Perhaps the most shocking bit is one of the first times — if not the first time — an official Disney publication has ever mentioned The Wizarding World of Harry Potter by name. Iwerks writes, “Warner Bros. had been shopping the rights for years — including a failed attempt to interest Disney in the Potter property.” This myth is somewhat common knowledge among fan communities, but to see it confirmed in print, along with Iwerks’ description of the “impressive” land, is wild.
Elsewhere, Iwerks specifically mentions the “disco yeti,” the nickname of the broken yeti Audio-Animatronics figure from Expedition Everest, another surprising acknowledgement in an official Disney book.
“Belle, how can you read this? There’s no pictures!”
What the book version of “The Imagineering Story” gains in narrative exposition, it loses in visual eye candy. This is a thick, hardcover, novel-size book, not a coffee-table-style photo-filled volume like many other Disney publications. Save for a few black-and-white photos in the introduction, there are no pictures whatsoever in the book. (All the photos in this review come from the docuseries.) This might come as a surprise considering how much of the theme park experience is visual, and how much artwork exists for each of the attractions discussed.
Thankfully, though, those who find this news disappointing can simply watch the docuseries instead. If you still prefer a visual Imagineering book, check out the 1996 or 2010 Imagineering coffee table volumes. They’re less of a complete history and more of a collection of artwork, accompanied by copy about art theory.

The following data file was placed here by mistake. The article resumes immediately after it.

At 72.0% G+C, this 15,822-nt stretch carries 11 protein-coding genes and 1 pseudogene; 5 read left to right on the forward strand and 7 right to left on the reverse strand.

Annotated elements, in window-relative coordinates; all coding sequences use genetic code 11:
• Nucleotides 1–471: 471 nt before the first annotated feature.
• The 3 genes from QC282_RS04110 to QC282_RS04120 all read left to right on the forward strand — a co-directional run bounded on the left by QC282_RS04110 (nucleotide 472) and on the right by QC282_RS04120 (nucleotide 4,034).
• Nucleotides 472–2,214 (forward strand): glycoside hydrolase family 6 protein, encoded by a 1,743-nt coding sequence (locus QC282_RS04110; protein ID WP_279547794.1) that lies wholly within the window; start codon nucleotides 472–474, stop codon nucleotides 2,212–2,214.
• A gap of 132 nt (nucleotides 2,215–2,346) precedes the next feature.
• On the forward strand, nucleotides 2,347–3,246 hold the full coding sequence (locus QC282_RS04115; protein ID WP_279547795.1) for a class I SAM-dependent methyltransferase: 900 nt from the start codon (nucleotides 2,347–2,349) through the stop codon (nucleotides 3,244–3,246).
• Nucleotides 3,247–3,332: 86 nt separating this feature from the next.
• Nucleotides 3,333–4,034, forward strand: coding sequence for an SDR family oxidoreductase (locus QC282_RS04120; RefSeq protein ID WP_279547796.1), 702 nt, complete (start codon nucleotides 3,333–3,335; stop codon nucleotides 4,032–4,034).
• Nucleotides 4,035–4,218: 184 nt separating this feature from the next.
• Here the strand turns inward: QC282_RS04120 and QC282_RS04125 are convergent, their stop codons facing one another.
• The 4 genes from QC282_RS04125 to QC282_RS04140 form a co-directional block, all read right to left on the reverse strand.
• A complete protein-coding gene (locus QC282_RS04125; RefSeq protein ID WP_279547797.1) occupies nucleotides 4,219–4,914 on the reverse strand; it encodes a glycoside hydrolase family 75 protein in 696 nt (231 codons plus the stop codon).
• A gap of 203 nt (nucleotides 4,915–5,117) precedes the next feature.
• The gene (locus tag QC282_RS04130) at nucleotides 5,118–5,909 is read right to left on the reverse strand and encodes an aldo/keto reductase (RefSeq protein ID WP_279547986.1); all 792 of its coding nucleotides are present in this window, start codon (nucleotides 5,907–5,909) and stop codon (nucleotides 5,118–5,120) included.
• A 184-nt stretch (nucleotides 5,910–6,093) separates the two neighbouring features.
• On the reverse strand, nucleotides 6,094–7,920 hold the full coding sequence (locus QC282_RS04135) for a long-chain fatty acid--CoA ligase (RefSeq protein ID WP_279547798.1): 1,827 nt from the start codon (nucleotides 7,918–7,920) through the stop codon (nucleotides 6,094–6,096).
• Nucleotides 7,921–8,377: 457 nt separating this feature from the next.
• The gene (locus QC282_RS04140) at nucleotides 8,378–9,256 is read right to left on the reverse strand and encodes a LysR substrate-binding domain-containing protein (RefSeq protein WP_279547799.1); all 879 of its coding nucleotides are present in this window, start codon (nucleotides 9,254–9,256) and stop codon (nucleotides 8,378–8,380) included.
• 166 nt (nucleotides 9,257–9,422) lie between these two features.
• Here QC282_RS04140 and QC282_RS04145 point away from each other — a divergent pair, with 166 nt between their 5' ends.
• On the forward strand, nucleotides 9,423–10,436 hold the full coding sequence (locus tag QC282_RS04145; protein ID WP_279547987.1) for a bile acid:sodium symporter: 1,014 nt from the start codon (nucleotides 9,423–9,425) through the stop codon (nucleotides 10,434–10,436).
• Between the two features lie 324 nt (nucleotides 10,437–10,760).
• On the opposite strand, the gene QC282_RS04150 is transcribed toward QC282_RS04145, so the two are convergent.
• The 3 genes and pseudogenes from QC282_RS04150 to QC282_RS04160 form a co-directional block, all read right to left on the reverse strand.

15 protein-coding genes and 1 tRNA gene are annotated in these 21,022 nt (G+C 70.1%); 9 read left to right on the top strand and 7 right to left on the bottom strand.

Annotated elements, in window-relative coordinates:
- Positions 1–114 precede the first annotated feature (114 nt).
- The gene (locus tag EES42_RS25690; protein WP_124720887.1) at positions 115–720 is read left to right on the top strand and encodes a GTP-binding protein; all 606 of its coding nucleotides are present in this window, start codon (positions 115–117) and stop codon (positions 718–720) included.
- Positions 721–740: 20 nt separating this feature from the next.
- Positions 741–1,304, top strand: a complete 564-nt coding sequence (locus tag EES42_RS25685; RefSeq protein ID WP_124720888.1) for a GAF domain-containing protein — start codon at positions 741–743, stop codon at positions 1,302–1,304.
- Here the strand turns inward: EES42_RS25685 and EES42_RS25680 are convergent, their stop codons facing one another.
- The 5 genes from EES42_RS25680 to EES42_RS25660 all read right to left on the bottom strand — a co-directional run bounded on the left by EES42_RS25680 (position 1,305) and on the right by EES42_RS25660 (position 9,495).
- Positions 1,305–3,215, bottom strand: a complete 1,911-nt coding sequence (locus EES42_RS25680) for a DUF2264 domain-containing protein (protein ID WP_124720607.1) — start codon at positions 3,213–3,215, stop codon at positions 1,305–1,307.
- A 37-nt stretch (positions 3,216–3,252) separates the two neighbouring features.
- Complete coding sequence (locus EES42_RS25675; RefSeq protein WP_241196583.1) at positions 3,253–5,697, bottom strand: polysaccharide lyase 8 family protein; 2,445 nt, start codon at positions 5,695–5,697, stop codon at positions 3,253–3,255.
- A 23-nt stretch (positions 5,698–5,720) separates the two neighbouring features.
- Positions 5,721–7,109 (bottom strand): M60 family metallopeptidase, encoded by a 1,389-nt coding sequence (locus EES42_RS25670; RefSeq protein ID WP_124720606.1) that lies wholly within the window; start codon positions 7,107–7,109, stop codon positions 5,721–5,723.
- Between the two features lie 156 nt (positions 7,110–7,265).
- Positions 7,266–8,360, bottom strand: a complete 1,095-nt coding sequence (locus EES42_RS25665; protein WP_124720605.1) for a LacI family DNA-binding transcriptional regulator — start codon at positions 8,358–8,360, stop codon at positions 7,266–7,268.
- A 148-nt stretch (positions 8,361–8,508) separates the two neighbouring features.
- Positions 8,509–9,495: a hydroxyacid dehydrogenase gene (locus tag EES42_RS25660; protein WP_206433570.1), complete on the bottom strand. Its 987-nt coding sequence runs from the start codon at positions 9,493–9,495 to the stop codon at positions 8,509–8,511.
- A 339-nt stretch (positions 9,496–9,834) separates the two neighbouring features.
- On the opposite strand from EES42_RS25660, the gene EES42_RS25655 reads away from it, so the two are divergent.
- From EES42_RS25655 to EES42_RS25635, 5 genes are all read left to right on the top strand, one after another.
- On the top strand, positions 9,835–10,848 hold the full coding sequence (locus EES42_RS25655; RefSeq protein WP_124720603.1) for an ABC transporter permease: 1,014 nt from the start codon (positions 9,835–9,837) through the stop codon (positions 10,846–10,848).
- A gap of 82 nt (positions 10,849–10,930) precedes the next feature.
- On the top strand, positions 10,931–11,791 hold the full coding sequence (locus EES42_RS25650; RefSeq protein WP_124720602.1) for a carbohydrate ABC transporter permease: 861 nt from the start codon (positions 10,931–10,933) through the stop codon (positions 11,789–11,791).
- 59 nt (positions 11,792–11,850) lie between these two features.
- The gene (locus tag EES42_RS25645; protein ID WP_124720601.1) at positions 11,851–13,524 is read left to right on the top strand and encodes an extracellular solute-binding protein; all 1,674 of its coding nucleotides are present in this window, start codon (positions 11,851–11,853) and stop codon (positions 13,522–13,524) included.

Should You Read “The Imagineering Story”?
If you love theme parks and you don’t mind a long read, “The Imagineering Story” is exquisite. If you’re not specifically passionate about theme parks or Disney, “The Imagineering Story” is a tough ask. There’s no shortage of slimmer books available if you’re casually interested in the Disney parks. And again, the docuseries is probably more paletable. That being said, Iwerks writes in a thorough yet simple style that makes the book accessible even if you’re not a superfan and want to take on the challenge.
Even for park enthusiasts, though, the sheer length of “The Imagineering Story” can be intimidating. I have a friend who bought the book when it released. He hasn’t started it because it’s just so huge and seems like a daunting task to even begin. The good news is that the book is easy to skip around. If you can’t tackle the whole thing, it’s simple enough to find the parks or attractions you’re most interested in. While Iwerks naturally builds the narrative as the book progresses, you’ll still get the gist if you hop around. Already heard about Walt procuring the land for Disney World, but want to dive into nine full pages about the creation of the “Ratatouille” ride? By all means, choose your own adventure.
With as superb as “The Imagineering Story” is as a series, it’s hard to imagine it can be improved upon, or that there’s much left to say after its six hours of narrative. Its book counterpart disproves both of those claims. Sure, it’s not for everyone. However, those with a love for storytelling, theme parks, or Disney in general — and a track record of reading long books — will find the literary version of “The Imagineering Story” to be an E-Ticket.